Autograph Letter Signed from science writer Jane Marcet to her publisher regarding updates to Conversations on Chemistry

Autograph Letter Signed from science writer Jane Marcet to her publisher regarding updates to Conversations on Chemistry. Jane Marcet.
Autograph Letter Signed from science writer Jane Marcet to her publisher regarding updates to Conversations on Chemistry
The world's most influential Citizen Scientist writes to her publisher about updating her most important book 35 years after its release
Autograph Letter Signed from science writer Jane Marcet to her publisher regarding updates to Conversations on Chemistry

Geneva: 8 September 1840. One page Autograph Letter Signed on half of one sheet, with transmittal address and stamp to the other half. Original fold lines from mailing. Mounted to a later album page, with faint pencil notation identifying the date of receipt in October. Manuscript material from Jane Marcet, author of the influential Conversations on Chemistry as well as a series of science textbooks, is quite rare. Signed books aside, the present is the only example on the market of a letter in her hand; and ABPC lists none appearing at auction.

Jane Marcet has been credited with radically expanding access to science education at the turn of the 19th into 20th century, with Conversations on Chemistry being the most remembered and having the widest impact. Published anonymously in 1805, Jane Marcet's Conversations on Chemistry would become a cornerstone text for science education. One of the first elementary science textbooks, Marcet's work made the complex field more accessible to women and younger readers who did not have easy access to rigorous science and mathematics training. As Marcet records in her introduction, she was inspired to author the text after facing her own struggle to understand a science lecture conducted at the Royal Institution in London; only after having friend in the field provide more conversational explanations were her imagination and interest awakened. She thus concluded that "familiar conversation was, in studies of this kind, a most useful auxiliary source of information; and more especially to the female sex whose education is seldom calculated to prepare their minds for abstract ideas." The book did more than open the door to women; it influenced working class men like Michael Faraday, and a whole generation that would push England toward Industrial Revolution. Committed to maintaining the quality and accuracy of her work, Marcet stayed engaged with scientific advances as they occurred and worked with her publisher to update the new editions to reflect expansions of information in those fields.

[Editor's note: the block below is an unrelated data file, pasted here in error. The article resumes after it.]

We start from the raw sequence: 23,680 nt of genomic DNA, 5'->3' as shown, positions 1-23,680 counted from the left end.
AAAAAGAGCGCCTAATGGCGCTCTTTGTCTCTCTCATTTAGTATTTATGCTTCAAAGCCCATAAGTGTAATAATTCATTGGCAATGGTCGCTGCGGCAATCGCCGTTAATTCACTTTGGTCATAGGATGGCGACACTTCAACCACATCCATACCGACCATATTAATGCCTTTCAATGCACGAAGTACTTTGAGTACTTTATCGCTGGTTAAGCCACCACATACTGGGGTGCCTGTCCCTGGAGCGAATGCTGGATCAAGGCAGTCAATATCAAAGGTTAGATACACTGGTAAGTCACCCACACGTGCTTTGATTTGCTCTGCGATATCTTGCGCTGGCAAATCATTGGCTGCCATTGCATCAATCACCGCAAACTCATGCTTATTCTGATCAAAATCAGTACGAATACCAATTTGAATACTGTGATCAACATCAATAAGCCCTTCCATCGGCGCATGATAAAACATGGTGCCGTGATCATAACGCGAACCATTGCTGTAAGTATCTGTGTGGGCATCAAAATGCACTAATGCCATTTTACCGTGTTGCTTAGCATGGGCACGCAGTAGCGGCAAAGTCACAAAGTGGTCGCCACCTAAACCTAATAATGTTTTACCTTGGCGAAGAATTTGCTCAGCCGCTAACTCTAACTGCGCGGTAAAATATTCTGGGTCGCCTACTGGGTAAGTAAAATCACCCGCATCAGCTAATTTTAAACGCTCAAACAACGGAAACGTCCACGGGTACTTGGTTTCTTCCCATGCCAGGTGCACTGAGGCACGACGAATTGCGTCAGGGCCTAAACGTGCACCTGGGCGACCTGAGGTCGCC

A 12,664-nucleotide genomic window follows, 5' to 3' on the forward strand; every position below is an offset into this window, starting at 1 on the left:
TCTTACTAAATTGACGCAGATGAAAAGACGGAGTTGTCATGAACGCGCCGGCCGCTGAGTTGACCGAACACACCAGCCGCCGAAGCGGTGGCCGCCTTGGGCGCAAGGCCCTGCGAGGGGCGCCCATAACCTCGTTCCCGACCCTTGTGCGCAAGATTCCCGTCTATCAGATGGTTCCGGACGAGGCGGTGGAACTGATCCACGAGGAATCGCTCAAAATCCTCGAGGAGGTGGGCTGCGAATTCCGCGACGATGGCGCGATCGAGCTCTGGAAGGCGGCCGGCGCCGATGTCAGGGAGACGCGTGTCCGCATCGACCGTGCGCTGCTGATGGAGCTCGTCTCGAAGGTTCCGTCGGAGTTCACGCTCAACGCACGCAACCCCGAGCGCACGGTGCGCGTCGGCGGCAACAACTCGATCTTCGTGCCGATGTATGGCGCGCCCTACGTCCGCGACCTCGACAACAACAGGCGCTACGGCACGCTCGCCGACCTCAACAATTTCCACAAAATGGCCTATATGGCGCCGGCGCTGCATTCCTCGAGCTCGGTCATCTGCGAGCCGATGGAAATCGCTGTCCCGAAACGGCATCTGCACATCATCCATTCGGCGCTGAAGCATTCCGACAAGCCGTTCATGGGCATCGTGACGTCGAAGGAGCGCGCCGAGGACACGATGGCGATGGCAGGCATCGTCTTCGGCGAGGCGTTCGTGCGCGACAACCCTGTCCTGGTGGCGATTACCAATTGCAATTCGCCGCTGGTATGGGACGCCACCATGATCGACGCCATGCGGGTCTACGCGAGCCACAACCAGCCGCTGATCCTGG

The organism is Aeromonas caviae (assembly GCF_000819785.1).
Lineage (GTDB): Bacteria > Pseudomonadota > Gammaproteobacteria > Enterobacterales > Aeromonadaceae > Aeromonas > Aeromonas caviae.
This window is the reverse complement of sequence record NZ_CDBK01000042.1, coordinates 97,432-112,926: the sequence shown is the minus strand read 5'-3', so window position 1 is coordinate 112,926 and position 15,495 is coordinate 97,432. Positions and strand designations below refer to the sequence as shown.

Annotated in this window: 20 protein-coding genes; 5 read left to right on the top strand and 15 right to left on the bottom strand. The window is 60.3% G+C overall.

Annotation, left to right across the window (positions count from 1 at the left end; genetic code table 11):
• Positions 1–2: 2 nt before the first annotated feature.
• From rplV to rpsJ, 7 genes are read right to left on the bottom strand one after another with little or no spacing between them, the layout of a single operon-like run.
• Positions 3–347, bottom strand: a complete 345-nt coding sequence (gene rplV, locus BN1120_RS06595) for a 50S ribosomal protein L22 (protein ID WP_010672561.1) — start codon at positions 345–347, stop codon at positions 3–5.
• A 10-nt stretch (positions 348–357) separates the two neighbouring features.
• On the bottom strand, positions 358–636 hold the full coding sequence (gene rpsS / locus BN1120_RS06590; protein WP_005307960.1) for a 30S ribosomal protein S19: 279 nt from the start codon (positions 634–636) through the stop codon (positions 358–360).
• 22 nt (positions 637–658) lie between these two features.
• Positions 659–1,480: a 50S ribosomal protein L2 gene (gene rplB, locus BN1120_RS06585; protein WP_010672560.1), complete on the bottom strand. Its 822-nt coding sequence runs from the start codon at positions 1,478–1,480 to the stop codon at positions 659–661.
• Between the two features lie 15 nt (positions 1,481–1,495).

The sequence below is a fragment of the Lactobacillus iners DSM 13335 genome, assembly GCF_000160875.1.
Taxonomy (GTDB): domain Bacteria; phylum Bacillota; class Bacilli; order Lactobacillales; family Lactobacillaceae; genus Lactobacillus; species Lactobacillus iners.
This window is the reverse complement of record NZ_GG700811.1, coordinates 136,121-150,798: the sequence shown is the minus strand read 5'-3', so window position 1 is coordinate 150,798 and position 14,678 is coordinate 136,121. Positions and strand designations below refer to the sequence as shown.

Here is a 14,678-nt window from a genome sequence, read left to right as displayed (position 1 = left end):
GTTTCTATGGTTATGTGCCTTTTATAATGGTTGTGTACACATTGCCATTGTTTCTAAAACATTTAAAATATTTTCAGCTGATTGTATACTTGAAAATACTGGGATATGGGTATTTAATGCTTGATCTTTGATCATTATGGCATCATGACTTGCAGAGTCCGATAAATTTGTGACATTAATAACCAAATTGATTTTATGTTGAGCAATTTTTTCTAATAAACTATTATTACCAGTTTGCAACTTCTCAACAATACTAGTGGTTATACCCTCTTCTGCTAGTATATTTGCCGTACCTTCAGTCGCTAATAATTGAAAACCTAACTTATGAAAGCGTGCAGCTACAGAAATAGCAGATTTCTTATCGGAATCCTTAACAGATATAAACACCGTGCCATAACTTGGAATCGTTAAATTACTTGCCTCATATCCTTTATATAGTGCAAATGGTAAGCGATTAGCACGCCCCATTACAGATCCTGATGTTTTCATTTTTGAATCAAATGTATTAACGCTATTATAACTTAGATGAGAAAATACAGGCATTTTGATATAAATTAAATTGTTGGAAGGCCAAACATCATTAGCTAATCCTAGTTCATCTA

The present letter shows that 35 years after the book's release, Marcet continued this work. Writing to her publishers at Longman & Co., she notes that "I have not alterations to make in The Seasons, & in regard to the Conversation on Chemistry I shall be in London on the 5th Oct & wish then to have the pleasure of speaking to you about them [updates]. Very truly yours, Jane Marcet."
(Item #4079)

Price: $1,500